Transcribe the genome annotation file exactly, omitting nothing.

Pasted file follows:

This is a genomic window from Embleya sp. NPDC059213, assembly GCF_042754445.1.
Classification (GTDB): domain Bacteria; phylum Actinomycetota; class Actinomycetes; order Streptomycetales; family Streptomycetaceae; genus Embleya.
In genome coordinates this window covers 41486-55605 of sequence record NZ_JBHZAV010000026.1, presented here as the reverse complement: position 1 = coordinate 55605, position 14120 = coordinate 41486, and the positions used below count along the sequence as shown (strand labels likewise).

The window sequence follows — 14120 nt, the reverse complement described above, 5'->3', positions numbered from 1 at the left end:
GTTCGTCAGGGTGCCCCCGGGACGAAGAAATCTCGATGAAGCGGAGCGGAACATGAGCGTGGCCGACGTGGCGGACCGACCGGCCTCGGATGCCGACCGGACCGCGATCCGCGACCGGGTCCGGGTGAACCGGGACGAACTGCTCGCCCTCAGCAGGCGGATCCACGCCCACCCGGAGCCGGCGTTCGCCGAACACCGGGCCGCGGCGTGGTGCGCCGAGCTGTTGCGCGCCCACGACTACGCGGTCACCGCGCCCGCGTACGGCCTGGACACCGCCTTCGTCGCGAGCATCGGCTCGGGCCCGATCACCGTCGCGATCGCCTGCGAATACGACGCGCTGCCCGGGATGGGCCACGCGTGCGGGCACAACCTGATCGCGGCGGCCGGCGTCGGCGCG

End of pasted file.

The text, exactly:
This is a genomic window from Embleya sp. NPDC059213, assembly GCF_042754445.1.
Classification (GTDB): domain Bacteria; phylum Actinomycetota; class Actinomycetes; order Streptomycetales; family Streptomycetaceae; genus Embleya.
In genome coordinates this window covers 41486-55605 of sequence record NZ_JBHZAV010000026.1, presented here as the reverse complement: position 1 = coordinate 55605, position 14120 = coordinate 41486, and the positions used below count along the sequence as shown (strand labels likewise).

The window sequence follows — 14120 nt, the reverse complement described above, 5'->3', positions numbered from 1 at the left end:
GTTCGTCAGGGTGCCCCCGGGACGAAGAAATCTCGATGAAGCGGAGCGGAACATGAGCGTGGCCGACGTGGCGGACCGACCGGCCTCGGATGCCGACCGGACCGCGATCCGCGACCGGGTCCGGGTGAACCGGGACGAACTGCTCGCCCTCAGCAGGCGGATCCACGCCCACCCGGAGCCGGCGTTCGCCGAACACCGGGCCGCGGCGTGGTGCGCCGAGCTGTTGCGCGCCCACGACTACGCGGTCACCGCGCCCGCGTACGGCCTGGACACCGCCTTCGTCGCGAGCATCGGCTCGGGCCCGATCACCGTCGCGATCGCCTGCGAATACGACGCGCTGCCCGGGATGGGCCACGCGTGCGGGCACAACCTGATCGCGGCGGCCGGCGTCGGCGCG